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State leaders seek transportation overhaul
Perdue proposes new board to oversee states roads, bridges
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After weeks of speculation, Gov. Sonny Perdue, Lt. Gov. Casey Cagle and House Speaker Glenn Richardson announced a bill Thursday that will strip away much of the power of the State Transportation Board.

Under the proposal, an 11-member board, five appointed by the governor and three each to be named by the lieutenant governor and the speaker, would form the State Transportation Authority.

Under the legislation, state motor fuel funds will remain dedicated to roads and bridges as required by the state constitution. However, all transportation funds will be deposited into a state public transportation fund and appropriated annually by the General Assembly.

"Georgians deserve a transportation network that functions as a whole, not 13 gerrymandered parts," said Perdue. "We need to abandon the scattered approach that spreads resources too thin, and instead focus investment on projects that actually move the needle on congestion, job creation and take full advantage of the investments we have made in our ports, rail lines and airports."

The legislation would merge the current powers of the State Road and Tollway Authority and the Georgia Regional Transportation Authority into the new board that will be responsible for developing a statewide multimodal transportation plan and making budget requests from that plan each year to the governor and General Assembly.

The authority would ensure that both long-range and short-range plans are developed in collaboration with the Metropolitan Planning Organizations around the state and continually updated and approved by the legislature.

The plan must pass both the House and Senate to go into effect.

"We’ve been hearing rumors of this proposed change in the transportation system for several weeks and this confirms that there may be some truth to the rumors," said Steve Farrow, a Dalton attorney who was elected last year as the 9th District representative on the DOT board.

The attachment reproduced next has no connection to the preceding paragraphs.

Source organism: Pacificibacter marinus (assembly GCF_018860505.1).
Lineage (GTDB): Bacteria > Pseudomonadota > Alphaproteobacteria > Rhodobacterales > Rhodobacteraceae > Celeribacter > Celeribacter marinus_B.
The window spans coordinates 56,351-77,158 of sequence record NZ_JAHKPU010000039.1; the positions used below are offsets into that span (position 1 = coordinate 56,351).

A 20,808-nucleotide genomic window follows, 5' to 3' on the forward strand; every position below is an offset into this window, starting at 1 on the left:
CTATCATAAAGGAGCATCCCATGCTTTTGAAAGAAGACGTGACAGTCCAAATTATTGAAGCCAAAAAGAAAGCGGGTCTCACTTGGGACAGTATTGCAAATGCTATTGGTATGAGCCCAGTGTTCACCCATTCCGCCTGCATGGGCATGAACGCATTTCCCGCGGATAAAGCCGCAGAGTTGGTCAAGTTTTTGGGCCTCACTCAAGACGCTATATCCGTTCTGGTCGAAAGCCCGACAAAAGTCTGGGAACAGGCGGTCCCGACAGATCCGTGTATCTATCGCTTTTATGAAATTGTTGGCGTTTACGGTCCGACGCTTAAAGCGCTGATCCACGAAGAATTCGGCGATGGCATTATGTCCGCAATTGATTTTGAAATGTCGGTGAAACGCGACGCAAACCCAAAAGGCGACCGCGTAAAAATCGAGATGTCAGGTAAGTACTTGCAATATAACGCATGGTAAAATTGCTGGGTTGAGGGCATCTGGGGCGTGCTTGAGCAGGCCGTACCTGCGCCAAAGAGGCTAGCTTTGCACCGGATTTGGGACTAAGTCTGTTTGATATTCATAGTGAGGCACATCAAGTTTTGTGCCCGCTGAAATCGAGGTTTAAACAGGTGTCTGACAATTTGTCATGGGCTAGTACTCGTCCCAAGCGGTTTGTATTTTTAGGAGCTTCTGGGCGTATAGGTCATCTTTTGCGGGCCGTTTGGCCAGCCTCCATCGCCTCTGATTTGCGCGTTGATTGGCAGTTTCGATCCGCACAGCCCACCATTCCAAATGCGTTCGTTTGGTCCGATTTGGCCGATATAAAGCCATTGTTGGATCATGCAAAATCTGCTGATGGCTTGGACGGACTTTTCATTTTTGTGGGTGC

"It will be interesting to watch how this legislation develops in light of the seeming intractability between the House and Senate for any future funding mechanism for transportation."

House and Senate leaders have been at odds over versions of a proposed sales tax earmarked for road projects. However, the transportation authority bill, with the blessing of Cagle and Richardson, will be introduced by the two top leaders in the respective chambers, Rep. Jerry Keen, R-St. Simons Island and Sen. Tommie Williams, R-Lyons.

Farrow, a former state senator, pondered whether rank-and-file lawmakers will be willing to give up their one constitutional appointment.
State Sen. Lee Hawkins, R-Gainesville, said he had not seen the bill but was aware of it.

"It looks good to me," Hawkins said, calling the current funding mechanism "a mess."

Perdue’s announcement said the DOT and Transportation Board will continue to serve a role in managing highway infrastructure. GDOT, according to Perdue, will retain many of its current operations and maintenance activities, and the department also could be involved in the delivery of new construction projects once they are selected and funded by the authority.

The appointments made to the authority by the speaker and lieutenant governor would by confirmed by their respective chambers. The terms would run concurrently with the term of the person who appointed them, meaning Richardson’s would only be for a two-year term.

The governor would appoint the secretary of transportation, the top administrator for the new authority.

"It is very clear that the current delivery of transportation in Georgia has not produced the results we need," Cagle said. "Our goal is simple: To create a strategic statewide method by which projects are planned, financed and implemented with true transparency and accountability."

His sentiments were echoed by Richardson, R-Hiram.

"Improving transportation is important to all Georgians whether that means passing a transportation funding plan or reforming the agency that carries out the state’s transportation duties," Richardson said.

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